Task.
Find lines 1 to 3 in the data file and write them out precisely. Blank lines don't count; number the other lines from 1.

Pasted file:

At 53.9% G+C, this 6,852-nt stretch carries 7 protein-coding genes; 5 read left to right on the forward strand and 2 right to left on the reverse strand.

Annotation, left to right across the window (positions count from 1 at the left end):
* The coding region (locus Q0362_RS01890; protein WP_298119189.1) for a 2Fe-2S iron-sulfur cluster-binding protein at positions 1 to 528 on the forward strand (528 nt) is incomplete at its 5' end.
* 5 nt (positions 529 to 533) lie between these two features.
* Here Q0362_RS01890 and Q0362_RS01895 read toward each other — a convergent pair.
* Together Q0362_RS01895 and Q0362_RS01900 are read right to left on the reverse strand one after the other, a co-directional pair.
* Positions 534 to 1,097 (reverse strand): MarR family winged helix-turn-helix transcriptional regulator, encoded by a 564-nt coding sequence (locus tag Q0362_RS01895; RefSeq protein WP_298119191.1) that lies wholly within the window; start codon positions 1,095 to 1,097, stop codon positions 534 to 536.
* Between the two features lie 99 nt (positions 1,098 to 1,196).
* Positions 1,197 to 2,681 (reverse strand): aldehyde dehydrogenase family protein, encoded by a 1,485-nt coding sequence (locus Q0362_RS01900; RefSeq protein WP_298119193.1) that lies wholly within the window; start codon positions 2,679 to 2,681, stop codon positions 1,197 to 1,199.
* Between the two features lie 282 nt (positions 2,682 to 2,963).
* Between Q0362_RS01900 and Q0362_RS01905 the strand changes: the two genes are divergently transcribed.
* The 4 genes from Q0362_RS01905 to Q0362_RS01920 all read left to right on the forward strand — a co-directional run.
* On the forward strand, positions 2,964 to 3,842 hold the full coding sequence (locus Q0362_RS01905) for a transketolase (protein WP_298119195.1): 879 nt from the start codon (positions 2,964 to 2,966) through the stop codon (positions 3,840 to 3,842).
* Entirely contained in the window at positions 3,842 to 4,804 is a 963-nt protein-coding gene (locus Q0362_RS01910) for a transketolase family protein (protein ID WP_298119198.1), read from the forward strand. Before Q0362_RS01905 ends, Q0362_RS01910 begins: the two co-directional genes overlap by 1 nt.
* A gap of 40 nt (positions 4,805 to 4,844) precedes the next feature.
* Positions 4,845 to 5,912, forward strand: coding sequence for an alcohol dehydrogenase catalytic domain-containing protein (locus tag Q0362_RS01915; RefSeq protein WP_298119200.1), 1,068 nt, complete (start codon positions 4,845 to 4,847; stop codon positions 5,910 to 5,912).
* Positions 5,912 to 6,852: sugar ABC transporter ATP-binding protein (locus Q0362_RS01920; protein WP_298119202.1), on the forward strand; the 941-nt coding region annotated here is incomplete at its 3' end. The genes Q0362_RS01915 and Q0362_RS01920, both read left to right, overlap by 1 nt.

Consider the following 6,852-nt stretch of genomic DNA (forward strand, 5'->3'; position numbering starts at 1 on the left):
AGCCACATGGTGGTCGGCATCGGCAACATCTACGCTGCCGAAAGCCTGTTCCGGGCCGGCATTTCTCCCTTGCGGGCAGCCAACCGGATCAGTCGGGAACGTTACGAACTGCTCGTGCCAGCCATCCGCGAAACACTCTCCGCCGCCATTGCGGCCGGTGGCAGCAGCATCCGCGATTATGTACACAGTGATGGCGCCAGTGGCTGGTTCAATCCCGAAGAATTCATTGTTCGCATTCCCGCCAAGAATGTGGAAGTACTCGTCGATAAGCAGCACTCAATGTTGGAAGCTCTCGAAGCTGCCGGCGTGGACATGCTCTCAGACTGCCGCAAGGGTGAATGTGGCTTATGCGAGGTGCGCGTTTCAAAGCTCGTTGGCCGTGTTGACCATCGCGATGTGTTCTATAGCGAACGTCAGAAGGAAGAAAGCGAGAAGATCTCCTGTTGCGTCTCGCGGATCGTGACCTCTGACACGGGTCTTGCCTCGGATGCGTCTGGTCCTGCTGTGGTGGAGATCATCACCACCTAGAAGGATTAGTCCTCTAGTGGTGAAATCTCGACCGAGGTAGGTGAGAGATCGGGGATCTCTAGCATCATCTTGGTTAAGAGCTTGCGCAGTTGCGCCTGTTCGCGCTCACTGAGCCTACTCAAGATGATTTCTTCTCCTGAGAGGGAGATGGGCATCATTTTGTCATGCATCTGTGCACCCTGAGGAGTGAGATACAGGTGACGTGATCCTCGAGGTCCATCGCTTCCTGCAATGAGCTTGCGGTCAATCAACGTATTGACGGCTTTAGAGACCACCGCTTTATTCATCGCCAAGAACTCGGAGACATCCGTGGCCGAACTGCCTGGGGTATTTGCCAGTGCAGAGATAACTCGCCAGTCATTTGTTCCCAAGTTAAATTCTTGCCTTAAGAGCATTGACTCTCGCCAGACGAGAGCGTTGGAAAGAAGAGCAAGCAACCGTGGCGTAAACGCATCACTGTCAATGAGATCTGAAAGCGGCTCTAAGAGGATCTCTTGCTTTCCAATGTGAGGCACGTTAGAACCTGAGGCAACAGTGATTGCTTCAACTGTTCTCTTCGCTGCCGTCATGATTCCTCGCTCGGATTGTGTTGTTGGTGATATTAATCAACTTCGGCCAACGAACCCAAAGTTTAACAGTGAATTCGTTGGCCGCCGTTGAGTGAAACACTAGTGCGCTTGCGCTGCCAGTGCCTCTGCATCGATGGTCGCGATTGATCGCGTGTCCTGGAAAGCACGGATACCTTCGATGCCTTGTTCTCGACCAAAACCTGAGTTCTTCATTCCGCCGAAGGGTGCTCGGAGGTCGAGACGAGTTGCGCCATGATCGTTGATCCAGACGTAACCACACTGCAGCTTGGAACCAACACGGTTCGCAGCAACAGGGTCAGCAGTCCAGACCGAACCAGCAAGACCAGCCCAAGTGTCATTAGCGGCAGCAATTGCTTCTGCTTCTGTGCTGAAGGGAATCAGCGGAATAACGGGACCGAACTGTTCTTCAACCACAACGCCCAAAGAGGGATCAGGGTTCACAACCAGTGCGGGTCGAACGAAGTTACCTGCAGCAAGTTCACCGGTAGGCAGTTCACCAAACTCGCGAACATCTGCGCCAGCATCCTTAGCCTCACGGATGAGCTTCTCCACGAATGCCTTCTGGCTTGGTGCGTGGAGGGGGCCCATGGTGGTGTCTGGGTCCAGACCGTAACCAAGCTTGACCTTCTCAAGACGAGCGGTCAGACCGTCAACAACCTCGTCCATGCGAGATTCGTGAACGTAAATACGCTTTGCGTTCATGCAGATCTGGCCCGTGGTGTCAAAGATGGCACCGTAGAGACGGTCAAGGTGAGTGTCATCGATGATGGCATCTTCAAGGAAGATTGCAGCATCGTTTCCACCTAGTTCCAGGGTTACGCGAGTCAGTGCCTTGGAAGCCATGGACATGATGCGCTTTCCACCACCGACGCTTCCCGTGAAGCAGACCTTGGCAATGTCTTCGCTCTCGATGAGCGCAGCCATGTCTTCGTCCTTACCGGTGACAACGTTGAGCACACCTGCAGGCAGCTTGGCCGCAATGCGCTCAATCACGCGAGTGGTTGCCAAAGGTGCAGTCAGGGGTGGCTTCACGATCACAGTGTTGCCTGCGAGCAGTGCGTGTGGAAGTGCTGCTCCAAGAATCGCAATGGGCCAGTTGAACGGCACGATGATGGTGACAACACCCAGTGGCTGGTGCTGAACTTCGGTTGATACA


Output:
At 53.9% G+C, this 6,852-nt stretch carries 7 protein-coding genes; 5 read left to right on the forward strand and 2 right to left on the reverse strand.

Annotation, left to right across the window (positions count from 1 at the left end):
* The coding region (locus Q0362_RS01890; protein WP_298119189.1) for a 2Fe-2S iron-sulfur cluster-binding protein at positions 1 to 528 on the forward strand (528 nt) is incomplete at its 5' end.